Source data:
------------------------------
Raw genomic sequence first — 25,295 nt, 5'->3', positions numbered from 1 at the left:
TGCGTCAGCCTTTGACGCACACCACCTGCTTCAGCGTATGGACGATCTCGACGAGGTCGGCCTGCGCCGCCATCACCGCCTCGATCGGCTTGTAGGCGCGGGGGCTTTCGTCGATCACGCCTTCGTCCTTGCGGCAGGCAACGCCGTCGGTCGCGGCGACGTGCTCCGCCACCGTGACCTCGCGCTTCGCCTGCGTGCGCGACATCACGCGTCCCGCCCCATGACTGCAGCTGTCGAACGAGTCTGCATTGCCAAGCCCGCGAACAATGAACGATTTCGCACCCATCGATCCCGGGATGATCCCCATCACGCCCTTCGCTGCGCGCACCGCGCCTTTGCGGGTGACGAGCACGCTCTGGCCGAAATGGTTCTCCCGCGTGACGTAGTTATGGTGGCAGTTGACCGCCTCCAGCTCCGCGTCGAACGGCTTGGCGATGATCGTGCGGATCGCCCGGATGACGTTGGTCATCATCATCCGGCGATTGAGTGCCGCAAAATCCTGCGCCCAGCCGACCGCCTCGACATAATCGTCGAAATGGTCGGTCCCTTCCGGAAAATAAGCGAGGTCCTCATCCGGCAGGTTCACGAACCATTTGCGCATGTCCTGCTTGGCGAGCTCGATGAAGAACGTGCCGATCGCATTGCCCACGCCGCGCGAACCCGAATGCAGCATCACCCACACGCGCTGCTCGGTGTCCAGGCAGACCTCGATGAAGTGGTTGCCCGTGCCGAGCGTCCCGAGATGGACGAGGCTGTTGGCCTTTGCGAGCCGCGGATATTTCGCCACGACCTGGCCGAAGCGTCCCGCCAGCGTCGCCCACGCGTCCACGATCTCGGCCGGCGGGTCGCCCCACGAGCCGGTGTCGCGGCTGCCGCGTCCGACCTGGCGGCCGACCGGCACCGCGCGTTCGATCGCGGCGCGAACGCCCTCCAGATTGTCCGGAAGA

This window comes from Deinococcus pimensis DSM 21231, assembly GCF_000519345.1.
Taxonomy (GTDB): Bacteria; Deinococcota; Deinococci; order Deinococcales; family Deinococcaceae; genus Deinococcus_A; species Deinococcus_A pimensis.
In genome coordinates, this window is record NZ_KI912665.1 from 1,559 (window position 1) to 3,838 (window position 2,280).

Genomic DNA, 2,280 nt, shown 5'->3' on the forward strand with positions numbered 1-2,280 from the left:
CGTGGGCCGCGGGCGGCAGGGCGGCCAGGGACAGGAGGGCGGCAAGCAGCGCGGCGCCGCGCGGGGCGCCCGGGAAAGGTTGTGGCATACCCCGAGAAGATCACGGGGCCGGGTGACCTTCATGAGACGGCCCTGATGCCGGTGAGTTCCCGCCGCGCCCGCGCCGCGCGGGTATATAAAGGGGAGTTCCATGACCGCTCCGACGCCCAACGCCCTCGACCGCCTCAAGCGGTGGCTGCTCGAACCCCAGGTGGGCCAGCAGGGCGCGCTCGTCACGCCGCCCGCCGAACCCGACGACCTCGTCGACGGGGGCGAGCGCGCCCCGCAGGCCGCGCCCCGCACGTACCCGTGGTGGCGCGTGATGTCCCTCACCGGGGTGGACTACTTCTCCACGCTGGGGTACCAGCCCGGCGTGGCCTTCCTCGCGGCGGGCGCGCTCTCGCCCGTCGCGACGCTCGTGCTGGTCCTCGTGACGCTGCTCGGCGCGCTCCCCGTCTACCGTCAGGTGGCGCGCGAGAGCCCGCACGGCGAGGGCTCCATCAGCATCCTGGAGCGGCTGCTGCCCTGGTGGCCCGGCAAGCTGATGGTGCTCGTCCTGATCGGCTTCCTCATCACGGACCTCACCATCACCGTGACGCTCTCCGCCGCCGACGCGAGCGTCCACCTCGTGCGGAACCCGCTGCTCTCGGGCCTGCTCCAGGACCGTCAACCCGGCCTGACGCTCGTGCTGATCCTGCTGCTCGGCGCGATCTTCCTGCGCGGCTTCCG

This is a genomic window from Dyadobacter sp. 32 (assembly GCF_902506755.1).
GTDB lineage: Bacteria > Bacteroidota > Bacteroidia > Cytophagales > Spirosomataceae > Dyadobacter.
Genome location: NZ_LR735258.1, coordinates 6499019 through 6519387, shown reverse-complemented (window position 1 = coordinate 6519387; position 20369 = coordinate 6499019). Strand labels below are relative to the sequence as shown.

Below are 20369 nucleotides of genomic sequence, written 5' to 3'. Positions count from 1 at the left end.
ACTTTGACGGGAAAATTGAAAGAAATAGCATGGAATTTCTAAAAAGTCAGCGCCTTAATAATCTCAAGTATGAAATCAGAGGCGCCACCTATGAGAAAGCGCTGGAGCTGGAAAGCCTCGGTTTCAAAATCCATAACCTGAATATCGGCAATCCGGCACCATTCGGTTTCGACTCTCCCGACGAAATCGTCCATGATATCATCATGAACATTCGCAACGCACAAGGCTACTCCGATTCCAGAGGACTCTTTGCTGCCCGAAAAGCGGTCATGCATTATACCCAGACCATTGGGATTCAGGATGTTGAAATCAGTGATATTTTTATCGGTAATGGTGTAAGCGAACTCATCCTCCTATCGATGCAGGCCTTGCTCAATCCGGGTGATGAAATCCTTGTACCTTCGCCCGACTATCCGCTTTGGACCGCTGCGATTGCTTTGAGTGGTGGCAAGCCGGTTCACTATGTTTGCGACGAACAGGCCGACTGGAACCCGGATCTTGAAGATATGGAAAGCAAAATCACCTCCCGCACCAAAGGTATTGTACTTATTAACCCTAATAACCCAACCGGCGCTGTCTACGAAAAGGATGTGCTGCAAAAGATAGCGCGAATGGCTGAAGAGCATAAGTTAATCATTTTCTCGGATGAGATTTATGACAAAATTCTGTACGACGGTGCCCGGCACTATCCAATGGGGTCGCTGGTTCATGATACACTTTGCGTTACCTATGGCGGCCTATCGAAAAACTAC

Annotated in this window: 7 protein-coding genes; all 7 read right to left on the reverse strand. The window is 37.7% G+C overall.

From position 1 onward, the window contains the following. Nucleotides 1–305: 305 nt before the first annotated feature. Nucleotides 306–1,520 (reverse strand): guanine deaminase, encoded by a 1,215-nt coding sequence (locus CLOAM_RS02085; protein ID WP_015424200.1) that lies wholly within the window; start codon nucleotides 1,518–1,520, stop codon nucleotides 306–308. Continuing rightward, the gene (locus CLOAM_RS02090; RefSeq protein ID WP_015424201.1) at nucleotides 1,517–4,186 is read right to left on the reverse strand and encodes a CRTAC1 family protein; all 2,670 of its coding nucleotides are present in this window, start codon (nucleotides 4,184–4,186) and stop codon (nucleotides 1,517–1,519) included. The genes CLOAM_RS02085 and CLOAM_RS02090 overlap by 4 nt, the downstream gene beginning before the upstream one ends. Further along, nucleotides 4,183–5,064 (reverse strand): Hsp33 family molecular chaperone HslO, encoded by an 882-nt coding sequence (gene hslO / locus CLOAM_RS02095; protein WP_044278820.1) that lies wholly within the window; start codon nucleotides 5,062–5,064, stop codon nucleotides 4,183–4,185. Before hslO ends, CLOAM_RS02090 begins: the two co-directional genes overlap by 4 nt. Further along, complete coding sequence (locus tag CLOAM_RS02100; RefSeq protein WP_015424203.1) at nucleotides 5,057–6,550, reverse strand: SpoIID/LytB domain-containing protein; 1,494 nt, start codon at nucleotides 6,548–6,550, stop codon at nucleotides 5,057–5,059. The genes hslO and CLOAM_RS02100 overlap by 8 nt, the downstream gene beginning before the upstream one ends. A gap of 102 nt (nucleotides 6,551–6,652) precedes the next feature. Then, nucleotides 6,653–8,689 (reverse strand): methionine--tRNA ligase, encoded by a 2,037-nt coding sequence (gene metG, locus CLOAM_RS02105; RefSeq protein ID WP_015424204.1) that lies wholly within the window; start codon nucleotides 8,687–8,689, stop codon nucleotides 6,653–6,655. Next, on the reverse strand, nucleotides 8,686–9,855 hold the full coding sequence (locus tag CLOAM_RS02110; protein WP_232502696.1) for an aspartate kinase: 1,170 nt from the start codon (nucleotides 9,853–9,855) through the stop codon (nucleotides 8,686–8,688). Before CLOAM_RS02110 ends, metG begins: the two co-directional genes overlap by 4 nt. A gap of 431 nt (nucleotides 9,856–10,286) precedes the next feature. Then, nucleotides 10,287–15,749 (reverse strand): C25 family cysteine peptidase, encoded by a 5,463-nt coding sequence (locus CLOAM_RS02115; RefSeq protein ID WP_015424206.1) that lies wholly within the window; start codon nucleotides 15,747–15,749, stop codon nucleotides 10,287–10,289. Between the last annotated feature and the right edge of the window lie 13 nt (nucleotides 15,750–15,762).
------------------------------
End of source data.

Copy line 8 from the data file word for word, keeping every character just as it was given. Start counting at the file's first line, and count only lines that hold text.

This is a genomic window from Dyadobacter sp. 32 (assembly GCF_902506755.1).